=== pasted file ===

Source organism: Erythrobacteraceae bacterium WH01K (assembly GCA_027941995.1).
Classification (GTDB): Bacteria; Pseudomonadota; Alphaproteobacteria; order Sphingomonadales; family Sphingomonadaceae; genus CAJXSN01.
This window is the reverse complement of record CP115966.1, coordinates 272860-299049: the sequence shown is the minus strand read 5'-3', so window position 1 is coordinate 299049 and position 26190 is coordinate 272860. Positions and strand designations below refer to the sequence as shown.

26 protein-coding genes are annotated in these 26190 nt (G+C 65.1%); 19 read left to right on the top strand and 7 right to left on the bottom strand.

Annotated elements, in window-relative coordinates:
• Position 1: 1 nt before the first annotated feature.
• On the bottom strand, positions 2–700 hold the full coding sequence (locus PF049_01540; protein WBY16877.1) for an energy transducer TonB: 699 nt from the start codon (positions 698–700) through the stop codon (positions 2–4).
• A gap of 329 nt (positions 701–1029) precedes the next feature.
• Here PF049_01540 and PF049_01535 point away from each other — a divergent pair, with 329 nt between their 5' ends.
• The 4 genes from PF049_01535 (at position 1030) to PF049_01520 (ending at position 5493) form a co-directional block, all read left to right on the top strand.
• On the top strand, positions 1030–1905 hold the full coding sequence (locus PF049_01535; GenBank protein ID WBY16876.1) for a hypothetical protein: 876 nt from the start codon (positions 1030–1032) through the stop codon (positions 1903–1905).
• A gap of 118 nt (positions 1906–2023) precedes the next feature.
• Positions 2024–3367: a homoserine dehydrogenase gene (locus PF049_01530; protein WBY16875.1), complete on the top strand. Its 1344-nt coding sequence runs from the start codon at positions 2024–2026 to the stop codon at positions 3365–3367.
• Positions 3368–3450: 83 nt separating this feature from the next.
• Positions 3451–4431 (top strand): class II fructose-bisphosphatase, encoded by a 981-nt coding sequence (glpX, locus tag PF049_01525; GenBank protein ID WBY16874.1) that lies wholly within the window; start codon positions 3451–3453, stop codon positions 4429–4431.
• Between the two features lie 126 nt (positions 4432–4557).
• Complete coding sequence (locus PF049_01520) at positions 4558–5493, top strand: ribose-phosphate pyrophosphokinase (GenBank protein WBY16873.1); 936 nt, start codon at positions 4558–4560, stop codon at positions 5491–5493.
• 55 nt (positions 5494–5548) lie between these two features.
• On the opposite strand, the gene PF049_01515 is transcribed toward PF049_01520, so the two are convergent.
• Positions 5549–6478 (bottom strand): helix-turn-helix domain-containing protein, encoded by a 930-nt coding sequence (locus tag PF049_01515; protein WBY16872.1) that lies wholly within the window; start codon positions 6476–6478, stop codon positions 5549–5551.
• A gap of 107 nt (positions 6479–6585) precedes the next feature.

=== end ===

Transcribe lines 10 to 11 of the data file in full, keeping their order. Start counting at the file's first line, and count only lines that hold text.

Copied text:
• The 4 genes from PF049_01535 (at position 1030) to PF049_01520 (ending at position 5493) form a co-directional block, all read left to right on the top strand.
• On the top strand, positions 1030–1905 hold the full coding sequence (locus PF049_01535; GenBank protein ID WBY16876.1) for a hypothetical protein: 876 nt from the start codon (positions 1030–1032) through the stop codon (positions 1903–1905).